Sunday, June 15, 2014

My week walking The Way of St. James: days 3 and 4

Wednesday, June 11th was one of the longest days of my life, as well as our longest walk on the Camino. We left Palas de Rei quite early and headed off into the morning fog. My dad and I went about 30 kilometers along highways, through little towns, and in the woods. We were passed by many bikers with their packs strapped to the sides of their bikes, as well as a group of merry men from the Basque Country who were singing their way along the Camino. 

It got hotter and hotter throughout the day, so my dad and I were so ready to stop and rest in the busy town of Melide. We ate pulpo, octopus, at a local pulperia and got to stamp our Camino passports with the restaurant's stamp, which also had an octopus on it. I split a spanish tortilla with my dad as well, then we applied more sunscreen and continued on our way. 

Although today was the longest day, it was also a really great day because of all the fantastic people that we got to meet. I never thought that a nine year old Australian girl in a lemur costume, jamming out to Katy Perry's song, 'Roar,' would be my hero, but I found that out soon after I found her chugging along, alone behind us. We began chatting and she told me the story of how she got there and that her older brother (11 years old) had completed the entire Camino about two years before with their father. She also told us that her mother and brother were "way back behind us" and that they were on day 40-something of their pilgrimage and they were walking to honor their father who had unfortunately passed away in September. I did not catch that girl's name, but she was doing so well and had such a great attitude. She really inspired me through the things she told us and we could tell that this trip on The Way really meant a lot to her. She was not bitter, and she was so open to befriend us. Her mother and brother and her were all going to continue traveling around the world for as long as they could and the children were being homeschooled by their mother. Honestly, what could be a better education than traveling around the world at a young age?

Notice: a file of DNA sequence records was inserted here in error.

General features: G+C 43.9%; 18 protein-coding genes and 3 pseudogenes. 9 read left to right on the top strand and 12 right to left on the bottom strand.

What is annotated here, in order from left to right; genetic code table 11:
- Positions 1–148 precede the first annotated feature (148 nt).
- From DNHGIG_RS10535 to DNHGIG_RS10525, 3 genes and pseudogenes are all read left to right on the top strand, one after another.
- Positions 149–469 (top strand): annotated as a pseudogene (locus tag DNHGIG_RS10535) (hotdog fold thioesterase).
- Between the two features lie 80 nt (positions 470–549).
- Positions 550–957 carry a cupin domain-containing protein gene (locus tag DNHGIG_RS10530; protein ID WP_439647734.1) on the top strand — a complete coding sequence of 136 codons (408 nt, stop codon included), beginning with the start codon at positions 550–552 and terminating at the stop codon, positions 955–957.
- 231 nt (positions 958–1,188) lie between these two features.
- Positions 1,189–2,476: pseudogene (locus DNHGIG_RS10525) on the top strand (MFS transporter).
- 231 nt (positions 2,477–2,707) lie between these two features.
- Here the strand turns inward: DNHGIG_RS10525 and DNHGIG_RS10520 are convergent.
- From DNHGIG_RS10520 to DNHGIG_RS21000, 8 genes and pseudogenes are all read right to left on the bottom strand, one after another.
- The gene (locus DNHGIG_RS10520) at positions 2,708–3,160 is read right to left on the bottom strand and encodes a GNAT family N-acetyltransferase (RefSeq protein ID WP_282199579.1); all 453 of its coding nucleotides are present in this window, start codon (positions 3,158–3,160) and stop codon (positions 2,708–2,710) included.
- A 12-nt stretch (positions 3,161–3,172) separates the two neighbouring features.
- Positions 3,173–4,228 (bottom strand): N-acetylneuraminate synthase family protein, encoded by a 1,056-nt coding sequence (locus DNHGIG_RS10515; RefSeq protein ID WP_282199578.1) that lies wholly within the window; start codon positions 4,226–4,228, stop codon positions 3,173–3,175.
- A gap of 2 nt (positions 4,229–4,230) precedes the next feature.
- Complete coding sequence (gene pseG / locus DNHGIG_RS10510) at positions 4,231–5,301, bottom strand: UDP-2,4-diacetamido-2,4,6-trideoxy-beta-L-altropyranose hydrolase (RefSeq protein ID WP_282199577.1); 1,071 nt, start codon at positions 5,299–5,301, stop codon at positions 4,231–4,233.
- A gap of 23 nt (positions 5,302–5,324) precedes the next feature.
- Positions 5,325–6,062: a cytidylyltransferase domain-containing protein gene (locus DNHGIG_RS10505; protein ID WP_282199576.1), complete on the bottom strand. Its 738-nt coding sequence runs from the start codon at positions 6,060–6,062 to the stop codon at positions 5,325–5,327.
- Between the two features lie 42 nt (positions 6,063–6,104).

I also met a fellow Sherlock fan and writer while walking through the woods. We talked for a while and shared some of our Camino experiences, which really made the time go by quickly. Shout out to Ella! 

A little while later, we were walking through some deep woods with lots of shade, which we were thankful for. We crossed this lovely stone bridge (above) (Literally, stones... like huge stones) and found a saucy Spaniard sitting next to a table full of t-shirts and souvenirs. He offered us "special stamps," so we waited while he melted red wax over our Compostela passports and stamped them with a seal with two feet on it, which was a nice touch. I noticed that he had a prosthetic leg, and while we were waiting for the wax to dry, a group of bikers were trying to cross the stone bridge and the guy in front was having a hard time maneuvering along the narrow bridge while rolling his bike. My dad remarked on how heavy the bikes looked with all the bikers' gear on them, and the Spaniard shook his head. He called to the guy in Spanish and told him to just carry the bike, but the biker said that it weighed like 300 kilos... Then the Spaniard sassed him and told him that his bike weighs double that amount and that he only has one leg. The whole conversation was something great to witness... and I later found out that the guy sells the shirts to raise money for Paralympic athletes. 
We eventually made it into the town of Arzua, after following the bronze shells to our hotel. The town is known for its cheese, which we got to try in a sandwich. The town was adorable and I would have liked to do more exploring, but the heat really took a lot out of us. 

Thursday, June 12th: Arzua to Pedrouzo 
The photo above is from the church in Arzua. We visited in the early morning and got a lovely stamp for our passports. 

We saw plenty of cows and farms along the day's walk. The little towns that we passed through seemed not to have been touched by the passing of time. Every house is made of stone and wood, and the roofs have ceramic tiles. The people who live there are small and tan. Even if we were the 118th pilgrim that they have seen throughout the day, they still greeted us with a smile and a "buen Camino." 

This day was very hot, but filled with beauty. We met some really nice people and saw lovely gardens and wildflowers. We got a little lost while looking for a place to rest and eat, but we were eventually on our way again, heading towards Pedrouzo. After passing through a forest of eucalyptus trees, we got to the town. 
After celebrating mass at the local church, we met up with some great friends that we had met on the Camino on Tuesday. We had dinner and some great dessert with them and talked of meeting up again in the future, either in the US or in Spain. 

No comments:

Post a Comment